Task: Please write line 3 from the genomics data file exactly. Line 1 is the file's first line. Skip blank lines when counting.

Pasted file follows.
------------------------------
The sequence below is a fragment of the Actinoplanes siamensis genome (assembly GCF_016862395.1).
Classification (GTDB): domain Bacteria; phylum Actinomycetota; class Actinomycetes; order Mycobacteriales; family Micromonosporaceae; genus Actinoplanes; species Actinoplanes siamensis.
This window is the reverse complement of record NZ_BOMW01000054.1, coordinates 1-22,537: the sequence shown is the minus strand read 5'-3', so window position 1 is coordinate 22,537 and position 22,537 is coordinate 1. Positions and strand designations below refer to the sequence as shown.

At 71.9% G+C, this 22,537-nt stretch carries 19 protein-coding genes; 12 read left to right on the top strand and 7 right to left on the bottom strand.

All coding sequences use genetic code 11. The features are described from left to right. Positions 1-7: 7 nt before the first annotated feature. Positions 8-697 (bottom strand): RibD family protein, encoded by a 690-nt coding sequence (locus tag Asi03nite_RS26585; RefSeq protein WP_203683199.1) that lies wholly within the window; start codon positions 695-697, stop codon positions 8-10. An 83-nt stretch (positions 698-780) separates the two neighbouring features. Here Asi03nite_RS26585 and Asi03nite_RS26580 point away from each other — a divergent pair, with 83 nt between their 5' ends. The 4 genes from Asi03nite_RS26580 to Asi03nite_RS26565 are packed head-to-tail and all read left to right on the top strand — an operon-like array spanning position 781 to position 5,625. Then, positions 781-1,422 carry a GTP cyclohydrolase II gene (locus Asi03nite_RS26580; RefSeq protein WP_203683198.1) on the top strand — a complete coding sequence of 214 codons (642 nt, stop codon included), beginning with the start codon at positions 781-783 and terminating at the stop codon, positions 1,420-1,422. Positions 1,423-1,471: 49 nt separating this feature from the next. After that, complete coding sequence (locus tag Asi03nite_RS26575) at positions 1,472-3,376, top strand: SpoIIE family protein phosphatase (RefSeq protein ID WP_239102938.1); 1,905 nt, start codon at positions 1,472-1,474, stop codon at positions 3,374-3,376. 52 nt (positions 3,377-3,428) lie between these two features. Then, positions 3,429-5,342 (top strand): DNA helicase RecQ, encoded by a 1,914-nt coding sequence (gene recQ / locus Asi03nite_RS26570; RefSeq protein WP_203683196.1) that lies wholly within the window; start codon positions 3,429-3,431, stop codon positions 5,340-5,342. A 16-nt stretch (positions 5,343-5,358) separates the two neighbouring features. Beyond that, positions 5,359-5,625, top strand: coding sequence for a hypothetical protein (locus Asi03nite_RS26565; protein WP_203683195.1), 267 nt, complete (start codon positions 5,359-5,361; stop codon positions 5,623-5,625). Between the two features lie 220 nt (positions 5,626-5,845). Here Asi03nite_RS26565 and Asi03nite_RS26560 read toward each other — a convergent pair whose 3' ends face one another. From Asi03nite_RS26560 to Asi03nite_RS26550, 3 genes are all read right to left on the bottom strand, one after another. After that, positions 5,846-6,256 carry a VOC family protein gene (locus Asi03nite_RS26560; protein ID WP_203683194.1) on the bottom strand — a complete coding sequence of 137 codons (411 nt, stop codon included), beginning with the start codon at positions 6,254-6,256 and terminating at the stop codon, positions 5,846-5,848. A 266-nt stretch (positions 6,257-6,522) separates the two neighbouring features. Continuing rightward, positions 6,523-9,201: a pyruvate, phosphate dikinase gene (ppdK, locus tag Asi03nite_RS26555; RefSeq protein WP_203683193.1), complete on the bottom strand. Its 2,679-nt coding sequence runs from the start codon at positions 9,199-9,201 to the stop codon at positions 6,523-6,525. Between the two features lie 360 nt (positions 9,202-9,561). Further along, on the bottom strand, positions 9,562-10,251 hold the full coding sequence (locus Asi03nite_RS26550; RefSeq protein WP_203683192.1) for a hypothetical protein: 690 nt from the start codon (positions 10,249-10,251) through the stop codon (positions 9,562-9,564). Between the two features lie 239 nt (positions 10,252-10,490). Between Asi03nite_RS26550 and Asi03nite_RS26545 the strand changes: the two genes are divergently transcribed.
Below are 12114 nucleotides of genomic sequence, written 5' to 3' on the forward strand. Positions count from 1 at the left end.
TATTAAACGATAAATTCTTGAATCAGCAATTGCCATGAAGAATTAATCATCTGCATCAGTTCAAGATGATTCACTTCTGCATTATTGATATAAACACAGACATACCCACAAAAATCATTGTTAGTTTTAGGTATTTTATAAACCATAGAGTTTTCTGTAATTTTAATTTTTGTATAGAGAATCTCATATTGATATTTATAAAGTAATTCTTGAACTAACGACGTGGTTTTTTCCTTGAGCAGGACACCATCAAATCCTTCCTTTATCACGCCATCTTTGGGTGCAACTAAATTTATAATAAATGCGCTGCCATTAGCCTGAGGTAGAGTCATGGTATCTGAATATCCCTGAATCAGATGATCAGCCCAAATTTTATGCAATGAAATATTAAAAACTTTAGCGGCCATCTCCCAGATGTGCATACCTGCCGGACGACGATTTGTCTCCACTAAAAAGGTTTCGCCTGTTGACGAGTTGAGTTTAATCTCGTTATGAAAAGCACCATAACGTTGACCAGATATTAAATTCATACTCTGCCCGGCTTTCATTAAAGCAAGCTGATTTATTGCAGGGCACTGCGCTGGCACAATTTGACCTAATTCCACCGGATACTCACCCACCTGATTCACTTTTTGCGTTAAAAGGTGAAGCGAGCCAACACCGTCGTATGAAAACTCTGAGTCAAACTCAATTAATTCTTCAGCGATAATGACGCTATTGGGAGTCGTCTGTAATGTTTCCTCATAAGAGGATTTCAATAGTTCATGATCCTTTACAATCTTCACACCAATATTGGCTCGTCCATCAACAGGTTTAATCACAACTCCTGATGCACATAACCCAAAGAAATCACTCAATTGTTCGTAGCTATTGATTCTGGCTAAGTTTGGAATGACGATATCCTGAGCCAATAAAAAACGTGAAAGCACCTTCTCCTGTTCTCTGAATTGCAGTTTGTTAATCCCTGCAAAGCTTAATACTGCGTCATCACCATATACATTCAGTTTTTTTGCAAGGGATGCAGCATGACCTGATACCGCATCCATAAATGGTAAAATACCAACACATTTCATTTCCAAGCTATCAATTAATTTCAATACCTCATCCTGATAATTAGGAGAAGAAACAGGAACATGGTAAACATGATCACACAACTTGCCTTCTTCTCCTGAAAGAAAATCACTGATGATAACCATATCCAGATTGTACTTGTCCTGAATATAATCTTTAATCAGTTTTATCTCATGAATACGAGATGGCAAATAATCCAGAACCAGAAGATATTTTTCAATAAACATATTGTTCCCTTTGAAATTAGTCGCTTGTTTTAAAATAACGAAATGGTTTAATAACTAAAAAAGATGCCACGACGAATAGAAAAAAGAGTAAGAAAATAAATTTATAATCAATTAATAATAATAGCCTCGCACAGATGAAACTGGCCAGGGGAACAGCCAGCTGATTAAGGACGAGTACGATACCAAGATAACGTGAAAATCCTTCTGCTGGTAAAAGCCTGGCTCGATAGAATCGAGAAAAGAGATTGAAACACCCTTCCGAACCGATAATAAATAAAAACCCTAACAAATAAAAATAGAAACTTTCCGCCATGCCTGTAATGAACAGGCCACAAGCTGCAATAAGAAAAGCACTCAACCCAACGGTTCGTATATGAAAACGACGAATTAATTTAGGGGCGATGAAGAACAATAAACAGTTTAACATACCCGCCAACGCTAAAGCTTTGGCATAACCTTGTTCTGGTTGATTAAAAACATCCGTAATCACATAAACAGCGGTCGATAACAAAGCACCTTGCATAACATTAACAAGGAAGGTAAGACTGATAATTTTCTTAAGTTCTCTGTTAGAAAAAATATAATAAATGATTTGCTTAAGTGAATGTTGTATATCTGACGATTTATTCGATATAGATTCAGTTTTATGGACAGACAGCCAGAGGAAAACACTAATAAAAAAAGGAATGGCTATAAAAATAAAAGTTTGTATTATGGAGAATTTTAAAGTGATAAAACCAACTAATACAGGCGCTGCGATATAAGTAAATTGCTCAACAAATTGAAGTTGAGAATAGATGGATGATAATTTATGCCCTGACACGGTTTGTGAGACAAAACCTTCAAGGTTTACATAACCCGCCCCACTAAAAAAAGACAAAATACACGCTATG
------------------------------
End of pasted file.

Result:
This window is the reverse complement of record NZ_BOMW01000054.1, coordinates 1-22,537: the sequence shown is the minus strand read 5'-3', so window position 1 is coordinate 22,537 and position 22,537 is coordinate 1. Positions and strand designations below refer to the sequence as shown.